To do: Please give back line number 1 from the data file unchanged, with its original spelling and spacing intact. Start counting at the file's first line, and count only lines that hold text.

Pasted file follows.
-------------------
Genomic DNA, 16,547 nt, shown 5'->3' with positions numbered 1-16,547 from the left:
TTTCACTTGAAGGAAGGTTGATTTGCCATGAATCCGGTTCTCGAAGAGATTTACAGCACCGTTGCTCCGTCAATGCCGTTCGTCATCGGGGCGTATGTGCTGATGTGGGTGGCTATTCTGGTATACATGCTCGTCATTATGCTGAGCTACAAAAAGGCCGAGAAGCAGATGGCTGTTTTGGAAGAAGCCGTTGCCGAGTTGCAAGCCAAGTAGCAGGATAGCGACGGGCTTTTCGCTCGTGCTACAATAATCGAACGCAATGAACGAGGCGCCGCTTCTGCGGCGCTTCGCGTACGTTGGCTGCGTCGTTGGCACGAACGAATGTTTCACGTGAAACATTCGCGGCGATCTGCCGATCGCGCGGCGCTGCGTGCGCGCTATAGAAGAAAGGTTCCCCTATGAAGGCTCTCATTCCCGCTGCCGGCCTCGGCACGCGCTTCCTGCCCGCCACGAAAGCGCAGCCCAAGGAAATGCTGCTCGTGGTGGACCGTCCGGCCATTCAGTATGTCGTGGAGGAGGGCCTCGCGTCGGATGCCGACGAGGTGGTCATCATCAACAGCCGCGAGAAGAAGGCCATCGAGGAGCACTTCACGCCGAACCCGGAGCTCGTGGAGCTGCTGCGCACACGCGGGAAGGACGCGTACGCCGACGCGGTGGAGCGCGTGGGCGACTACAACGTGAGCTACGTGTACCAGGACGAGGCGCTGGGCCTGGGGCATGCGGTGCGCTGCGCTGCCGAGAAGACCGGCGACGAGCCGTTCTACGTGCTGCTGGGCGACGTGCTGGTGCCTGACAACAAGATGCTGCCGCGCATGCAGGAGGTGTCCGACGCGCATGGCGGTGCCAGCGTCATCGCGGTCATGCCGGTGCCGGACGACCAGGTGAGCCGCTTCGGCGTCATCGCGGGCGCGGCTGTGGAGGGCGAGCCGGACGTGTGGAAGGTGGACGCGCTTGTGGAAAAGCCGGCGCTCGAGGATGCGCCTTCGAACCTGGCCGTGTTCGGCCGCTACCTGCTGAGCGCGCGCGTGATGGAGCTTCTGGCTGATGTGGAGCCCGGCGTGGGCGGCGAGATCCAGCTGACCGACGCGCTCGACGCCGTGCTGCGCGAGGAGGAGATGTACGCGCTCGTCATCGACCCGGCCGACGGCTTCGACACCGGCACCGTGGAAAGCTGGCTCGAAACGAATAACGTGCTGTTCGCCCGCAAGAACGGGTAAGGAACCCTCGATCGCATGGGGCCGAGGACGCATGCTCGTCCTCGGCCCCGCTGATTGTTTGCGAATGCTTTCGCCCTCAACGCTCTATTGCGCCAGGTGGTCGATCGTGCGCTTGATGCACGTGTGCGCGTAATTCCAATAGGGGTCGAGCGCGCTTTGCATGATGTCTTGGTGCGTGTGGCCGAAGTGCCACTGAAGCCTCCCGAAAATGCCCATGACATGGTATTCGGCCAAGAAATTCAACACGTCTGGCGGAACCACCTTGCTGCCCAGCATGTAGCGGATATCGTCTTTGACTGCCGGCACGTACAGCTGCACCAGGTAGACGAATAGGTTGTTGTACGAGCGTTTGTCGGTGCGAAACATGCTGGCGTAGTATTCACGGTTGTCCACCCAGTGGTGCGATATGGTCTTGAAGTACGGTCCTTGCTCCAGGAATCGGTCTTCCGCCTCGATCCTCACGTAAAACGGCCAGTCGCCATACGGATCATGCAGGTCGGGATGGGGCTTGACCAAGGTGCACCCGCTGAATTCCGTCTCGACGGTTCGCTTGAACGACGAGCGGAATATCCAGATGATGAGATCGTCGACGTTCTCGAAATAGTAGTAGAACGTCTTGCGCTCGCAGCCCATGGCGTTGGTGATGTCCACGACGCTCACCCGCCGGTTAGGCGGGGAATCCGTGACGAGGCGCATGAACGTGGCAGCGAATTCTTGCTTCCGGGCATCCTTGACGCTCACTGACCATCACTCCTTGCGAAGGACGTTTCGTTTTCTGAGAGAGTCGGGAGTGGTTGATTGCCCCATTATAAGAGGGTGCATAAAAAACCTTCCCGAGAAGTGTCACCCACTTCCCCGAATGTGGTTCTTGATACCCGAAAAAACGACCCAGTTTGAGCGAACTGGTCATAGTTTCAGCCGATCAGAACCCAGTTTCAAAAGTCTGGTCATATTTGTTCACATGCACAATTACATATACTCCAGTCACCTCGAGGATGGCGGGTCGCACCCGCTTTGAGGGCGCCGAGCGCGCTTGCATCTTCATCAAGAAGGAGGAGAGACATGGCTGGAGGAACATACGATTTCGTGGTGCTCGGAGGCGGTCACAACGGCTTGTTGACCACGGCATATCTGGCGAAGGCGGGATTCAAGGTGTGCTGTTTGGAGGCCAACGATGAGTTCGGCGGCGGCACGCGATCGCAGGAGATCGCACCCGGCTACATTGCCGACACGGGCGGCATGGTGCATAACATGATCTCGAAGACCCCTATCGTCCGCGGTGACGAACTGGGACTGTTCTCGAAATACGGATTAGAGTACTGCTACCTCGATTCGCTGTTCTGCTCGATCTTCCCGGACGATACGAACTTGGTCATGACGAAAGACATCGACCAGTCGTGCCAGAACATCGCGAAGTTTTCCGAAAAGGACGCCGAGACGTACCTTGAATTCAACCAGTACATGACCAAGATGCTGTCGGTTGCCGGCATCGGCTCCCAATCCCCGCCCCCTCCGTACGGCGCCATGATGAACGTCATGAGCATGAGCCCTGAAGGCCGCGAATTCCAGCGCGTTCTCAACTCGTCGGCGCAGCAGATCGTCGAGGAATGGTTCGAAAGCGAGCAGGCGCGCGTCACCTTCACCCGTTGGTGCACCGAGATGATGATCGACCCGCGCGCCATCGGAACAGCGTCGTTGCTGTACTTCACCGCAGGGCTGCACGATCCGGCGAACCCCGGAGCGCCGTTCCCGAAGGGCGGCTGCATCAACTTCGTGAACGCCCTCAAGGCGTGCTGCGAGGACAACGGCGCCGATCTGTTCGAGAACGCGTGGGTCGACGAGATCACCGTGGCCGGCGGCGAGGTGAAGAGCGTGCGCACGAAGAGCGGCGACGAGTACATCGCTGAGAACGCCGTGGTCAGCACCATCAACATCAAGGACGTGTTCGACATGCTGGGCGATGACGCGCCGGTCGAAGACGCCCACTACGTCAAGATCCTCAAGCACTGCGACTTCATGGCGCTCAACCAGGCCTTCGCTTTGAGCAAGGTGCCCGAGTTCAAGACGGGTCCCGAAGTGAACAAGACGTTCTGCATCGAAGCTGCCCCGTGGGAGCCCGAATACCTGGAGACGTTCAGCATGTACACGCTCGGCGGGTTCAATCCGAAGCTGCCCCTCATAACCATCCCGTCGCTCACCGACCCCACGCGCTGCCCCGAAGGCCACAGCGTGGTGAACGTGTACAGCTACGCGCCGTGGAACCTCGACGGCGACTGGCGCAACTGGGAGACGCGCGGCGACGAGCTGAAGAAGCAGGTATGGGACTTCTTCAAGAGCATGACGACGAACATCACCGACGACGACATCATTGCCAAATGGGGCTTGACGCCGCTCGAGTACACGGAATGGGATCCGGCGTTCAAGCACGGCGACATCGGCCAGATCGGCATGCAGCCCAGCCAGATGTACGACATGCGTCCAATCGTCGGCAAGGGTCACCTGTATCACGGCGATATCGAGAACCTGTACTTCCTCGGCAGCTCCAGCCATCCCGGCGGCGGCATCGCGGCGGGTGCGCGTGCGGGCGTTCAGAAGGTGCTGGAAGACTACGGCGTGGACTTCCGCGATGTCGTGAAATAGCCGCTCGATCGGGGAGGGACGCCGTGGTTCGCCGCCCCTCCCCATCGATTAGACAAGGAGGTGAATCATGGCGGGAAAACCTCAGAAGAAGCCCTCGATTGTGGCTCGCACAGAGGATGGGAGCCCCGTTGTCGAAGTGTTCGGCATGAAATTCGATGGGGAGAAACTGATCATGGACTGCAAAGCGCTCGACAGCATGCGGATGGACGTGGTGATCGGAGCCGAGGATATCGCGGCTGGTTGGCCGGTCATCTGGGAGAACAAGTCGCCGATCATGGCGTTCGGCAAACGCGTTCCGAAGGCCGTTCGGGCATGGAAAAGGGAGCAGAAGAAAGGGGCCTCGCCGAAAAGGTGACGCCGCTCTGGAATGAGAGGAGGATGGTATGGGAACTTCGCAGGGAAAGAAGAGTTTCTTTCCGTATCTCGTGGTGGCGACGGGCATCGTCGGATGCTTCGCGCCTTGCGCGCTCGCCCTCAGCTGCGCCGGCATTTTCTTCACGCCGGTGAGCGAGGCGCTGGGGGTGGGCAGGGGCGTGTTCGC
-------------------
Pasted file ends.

Genomic DNA, 16,547 nt, shown 5'->3' with positions numbered 1-16,547 from the left: